Allegations of a major pay-to-play scandal are brewing along the S.C. Coast, one involving hundreds of thousands of dollars in campaign contributions which appear to have been funneled to various politicians through a maze of “shell” corporations – all as a reward for pushing through an $18 million tax hike.
That $18 million is being poured directly into the coffers of the Myrtle Beach Area Chamber of Commerce – which critics allege is orchestrating the whole scheme.
At last count, over $300,000 in campaign contributions have been identified as coming from a group of two dozen different “corporations” – although at least one of those corporations is defunct and several of them used cashier’s checks to make their contributions, making it difficult to trace their true origin.
Also, the majority of these “corporations” list a former Myrtle Beach Area Chamber of Commerce board chairman, Shep Guyton, as their registered agent – prompting critics to allege that the corporations are merely “shells” being manipulated by the Chamber to reward the state and local politicians who helped them approve the tax hike.
The Chamber is hotly disputing that allegation through its attorneys, however, going so far as to file a cease and desist order a week ago against a group that is criticizing the contributions. That group, which calls itself BOOST (Business Owners Organized to Support Tourism), responded by threatening to sue the Chamber and accusing it of violating federal anti-racketeering law.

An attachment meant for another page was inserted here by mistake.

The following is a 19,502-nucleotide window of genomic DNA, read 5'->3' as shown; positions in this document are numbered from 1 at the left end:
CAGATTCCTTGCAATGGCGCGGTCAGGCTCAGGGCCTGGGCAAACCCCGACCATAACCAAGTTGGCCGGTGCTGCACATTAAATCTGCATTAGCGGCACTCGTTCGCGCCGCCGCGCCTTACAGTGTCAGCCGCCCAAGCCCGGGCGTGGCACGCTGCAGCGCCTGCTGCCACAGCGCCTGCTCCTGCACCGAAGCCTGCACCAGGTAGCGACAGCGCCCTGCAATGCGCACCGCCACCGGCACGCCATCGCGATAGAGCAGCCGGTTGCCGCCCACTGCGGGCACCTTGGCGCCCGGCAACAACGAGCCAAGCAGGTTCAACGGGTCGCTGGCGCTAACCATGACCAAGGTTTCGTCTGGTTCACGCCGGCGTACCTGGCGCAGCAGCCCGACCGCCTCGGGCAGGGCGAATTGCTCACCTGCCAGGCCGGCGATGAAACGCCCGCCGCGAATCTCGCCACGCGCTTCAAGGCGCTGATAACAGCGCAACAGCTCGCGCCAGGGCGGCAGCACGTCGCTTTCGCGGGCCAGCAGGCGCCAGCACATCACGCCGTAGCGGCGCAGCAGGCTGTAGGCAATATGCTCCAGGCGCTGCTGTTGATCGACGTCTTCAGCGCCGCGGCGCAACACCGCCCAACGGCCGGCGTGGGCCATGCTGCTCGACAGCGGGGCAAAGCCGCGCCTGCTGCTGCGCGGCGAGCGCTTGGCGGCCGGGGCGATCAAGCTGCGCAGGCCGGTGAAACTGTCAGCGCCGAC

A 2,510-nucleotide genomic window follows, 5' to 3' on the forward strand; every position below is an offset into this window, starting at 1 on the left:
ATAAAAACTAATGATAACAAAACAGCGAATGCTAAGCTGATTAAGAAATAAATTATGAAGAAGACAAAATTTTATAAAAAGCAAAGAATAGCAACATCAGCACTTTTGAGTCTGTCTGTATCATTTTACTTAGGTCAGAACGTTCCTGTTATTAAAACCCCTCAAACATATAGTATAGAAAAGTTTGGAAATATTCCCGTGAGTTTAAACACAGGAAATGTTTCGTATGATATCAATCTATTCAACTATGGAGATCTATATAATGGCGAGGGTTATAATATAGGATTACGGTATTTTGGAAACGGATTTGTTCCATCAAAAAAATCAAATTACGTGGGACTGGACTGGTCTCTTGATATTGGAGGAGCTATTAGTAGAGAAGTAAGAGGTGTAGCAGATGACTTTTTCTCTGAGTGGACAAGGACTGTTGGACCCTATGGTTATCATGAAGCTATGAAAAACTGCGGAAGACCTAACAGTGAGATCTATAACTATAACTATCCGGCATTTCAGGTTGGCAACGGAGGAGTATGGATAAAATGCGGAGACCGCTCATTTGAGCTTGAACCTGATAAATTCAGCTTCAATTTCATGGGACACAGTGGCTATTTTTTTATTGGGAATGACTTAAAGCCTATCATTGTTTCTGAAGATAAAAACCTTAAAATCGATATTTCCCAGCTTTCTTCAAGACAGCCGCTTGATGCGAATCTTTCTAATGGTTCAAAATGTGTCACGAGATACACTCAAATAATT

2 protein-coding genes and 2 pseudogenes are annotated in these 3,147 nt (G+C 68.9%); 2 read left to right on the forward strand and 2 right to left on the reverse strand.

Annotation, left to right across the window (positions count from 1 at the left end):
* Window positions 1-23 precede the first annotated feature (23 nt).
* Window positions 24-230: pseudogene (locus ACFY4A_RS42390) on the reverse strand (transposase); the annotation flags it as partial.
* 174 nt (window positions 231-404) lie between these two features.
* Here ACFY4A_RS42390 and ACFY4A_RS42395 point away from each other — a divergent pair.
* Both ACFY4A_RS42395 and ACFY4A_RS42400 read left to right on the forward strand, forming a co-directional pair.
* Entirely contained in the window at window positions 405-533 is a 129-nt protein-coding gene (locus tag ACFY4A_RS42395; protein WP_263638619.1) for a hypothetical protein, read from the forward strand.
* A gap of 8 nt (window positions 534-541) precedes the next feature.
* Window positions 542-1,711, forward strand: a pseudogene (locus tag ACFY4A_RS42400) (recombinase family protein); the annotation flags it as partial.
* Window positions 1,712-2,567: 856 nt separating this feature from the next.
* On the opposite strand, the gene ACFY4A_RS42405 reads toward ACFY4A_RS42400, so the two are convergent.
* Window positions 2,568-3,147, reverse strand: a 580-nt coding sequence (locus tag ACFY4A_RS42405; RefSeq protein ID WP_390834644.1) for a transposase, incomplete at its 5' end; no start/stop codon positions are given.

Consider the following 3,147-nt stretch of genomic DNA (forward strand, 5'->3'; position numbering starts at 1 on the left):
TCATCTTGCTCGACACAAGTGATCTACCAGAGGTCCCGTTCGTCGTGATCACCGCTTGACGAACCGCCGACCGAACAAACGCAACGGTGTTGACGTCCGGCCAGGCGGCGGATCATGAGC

In addition to four Myrtle Beach City Council members, S.C. Reps. Thad Viers, Nelson Hardwick, George Hearn, Alan Clemmons, Tracy Edge and Liston Barfield all received $1,000 checks from all or some of the twenty-four corporations, as has State Senator Ray Cleary – a frequent proponent of tax hikes.
U.S. Rep. Gresham Barrett – who is running for governor in 2010 – has also received multiple contributions from several of the alleged “shell” corporations.
All of the state lawmakers alleged to have benefited from the scam are “Republicans.”
Earlier this spring, Horry County’s state legislative delegation pushed through a state law enabling the City Council to approve a new “ad tax” hike in May. The proceeds from that tax hike began accruing to the Myrtle Beach Area Chamber of Commerce on August 1 of this year.
In an effort to get to the bottom of all this, FITS has filed a Freedom of Information Act request with the Chamber, which the organization should comply with seeing as it is now the beneficiary of a dedicated stream of taxpayer revenue.
In fact, the Chamber’s attorneys have previously argued for a strict interpretation of what constitutes a public body in the past.
You can read more on this brewing scandal in The Sun News by clicking here …